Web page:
Menopause can cause tooth loss, here's how to minimise your risk

Menopausal? It’s time to take extra care of your gums…

The menopause isn’t nicknamed The Change for nothing. Symptoms such as hot flushes, joint pain and mood swings weigh many of us down at this time, but did you also know there’s an increased risk of gum disease too?

Your oral health warrants special attention during this period, as gum specialist, Dr Reena Wadia explains that hormonal changes during the menopause are risk factors for gum and/or periodontal disease developing.

Signs of gum disease include bleeding gums, bad breath, receding gums, tooth movement and even tooth loss but it also has a significant effect on general health.

READ MORE: Postmenopausal? 7 ways your body changes after the menopause

Dr Wadia adds that women who are menopausal or post menopausal may also experience oral changes such as altered taste, a burning sensation in the mouth, greater sensitivity to hot and cold foods and dry mouth.

She said: ‘Dry mouth can result in the development of gum disease because saliva, which is antibacterial and has a flushing effect, is not available to cleanse the mouth.’

What’s more, the decline in oestrogen, which occurs during the menopause, puts women at greater risk of bone conditions such as osteoarthritis. This could also have an impact on the development of gum disease.

READ MORE: The surprising side effect of the menopause that you may not expect

Worryingly, gum disease can increase the risk of other serious illnesses such as cardiovascular disease, chronic kidney disease, and rheumatoid arthritis.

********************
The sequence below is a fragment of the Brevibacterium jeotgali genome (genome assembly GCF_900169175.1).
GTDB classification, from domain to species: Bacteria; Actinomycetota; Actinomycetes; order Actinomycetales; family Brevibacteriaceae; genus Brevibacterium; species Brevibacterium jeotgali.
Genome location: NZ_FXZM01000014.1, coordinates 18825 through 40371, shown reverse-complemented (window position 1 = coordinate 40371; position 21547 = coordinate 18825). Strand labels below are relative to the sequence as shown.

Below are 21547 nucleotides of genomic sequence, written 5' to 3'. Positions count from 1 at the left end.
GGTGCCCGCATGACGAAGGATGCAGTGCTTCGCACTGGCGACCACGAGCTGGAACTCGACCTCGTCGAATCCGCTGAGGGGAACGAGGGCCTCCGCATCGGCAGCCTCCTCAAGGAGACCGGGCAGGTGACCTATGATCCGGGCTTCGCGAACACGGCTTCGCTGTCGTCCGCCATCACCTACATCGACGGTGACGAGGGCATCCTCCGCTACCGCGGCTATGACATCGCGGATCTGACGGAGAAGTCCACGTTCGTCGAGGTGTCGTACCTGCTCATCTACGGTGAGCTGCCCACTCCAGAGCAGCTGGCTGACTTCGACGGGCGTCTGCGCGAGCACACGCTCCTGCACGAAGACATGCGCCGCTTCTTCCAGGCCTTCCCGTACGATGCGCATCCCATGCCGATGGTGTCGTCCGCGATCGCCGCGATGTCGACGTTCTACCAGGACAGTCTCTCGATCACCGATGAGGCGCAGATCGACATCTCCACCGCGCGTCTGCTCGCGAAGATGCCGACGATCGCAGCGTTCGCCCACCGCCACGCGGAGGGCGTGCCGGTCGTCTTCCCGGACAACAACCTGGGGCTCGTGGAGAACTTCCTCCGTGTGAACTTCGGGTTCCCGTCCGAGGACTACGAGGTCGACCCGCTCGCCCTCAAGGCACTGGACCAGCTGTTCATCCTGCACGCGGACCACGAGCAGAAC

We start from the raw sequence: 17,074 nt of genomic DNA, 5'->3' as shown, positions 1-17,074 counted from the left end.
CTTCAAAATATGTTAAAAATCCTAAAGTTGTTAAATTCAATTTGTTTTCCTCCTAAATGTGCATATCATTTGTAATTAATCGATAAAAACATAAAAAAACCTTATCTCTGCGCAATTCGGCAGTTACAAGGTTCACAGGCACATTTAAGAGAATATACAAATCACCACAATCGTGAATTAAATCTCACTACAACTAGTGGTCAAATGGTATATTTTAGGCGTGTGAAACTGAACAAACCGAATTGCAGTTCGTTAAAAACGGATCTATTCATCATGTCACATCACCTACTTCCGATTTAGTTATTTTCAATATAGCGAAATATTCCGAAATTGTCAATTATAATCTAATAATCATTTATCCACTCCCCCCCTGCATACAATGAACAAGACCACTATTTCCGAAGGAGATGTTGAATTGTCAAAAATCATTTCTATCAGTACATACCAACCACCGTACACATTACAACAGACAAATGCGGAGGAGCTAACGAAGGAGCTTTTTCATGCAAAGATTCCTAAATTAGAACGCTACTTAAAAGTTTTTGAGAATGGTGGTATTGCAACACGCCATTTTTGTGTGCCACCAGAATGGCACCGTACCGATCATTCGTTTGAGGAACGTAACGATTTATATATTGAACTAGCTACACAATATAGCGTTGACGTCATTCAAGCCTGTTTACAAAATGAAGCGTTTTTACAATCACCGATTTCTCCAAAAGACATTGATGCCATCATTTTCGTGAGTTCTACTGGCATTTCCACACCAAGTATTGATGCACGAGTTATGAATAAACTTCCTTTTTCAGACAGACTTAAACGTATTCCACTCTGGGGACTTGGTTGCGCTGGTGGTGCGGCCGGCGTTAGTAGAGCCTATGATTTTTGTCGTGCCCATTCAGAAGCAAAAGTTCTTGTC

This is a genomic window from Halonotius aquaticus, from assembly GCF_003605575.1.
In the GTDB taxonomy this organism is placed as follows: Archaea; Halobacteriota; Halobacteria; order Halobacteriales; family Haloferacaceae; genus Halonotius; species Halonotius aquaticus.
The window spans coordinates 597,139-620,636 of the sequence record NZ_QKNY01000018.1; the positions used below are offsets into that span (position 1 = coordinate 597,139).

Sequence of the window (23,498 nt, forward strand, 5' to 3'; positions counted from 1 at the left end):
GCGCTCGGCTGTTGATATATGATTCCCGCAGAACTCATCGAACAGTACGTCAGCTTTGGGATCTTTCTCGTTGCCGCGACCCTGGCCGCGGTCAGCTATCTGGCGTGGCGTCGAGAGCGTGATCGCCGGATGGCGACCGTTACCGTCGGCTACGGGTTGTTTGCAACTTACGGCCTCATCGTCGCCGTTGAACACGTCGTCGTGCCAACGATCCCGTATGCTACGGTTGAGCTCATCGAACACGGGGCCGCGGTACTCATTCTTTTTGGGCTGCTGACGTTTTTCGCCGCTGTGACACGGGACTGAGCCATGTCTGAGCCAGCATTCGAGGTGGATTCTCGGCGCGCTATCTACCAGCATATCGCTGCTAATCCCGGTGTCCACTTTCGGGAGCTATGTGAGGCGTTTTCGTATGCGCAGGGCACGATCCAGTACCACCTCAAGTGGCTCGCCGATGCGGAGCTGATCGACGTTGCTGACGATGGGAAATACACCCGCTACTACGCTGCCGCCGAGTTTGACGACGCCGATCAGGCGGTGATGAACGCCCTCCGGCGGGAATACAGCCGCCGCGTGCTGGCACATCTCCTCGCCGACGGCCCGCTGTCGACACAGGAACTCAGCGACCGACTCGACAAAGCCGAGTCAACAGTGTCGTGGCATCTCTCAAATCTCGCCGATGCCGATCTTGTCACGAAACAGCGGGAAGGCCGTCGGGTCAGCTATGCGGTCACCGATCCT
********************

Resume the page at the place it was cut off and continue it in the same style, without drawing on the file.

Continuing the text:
‘The presence of a vast quantity of bacteria under the gums means that bacteria can pass into the bloodstream and affect other parts of the body,’ explains Dr Wadia.

Concerned? Luckily there are simple ways to stay on top of gum health, and whilst brushing teeth twice a day is important, it won’t be enough reveals Dr Wadia. Here are the three things you need to do to combat gum disease during menopause:

  1. ‘Everyone needs to be brushing along the gumline'
  2. 'You also need to cleaning in between your teeth on a daily basis using interdental brushes or floss if the brushes don’t fit,’
  3. ‘It’s important to keep up your regular dental checks as this will include a gum screen and oral cancer screen.'

While caring for our teeth and gums, Do Wadia also reminds us all to be mindful of mouth cancers, 'like most cancer types, the incidence of cancers affecting the mouth region tends to increase with age. Damage can result from biological processes or from exposure to risk factors,’ she adds.

Lucy Gornall is the former Health & Fitness editor at Future and a personal trainer specializing in pre and post-natal exercise.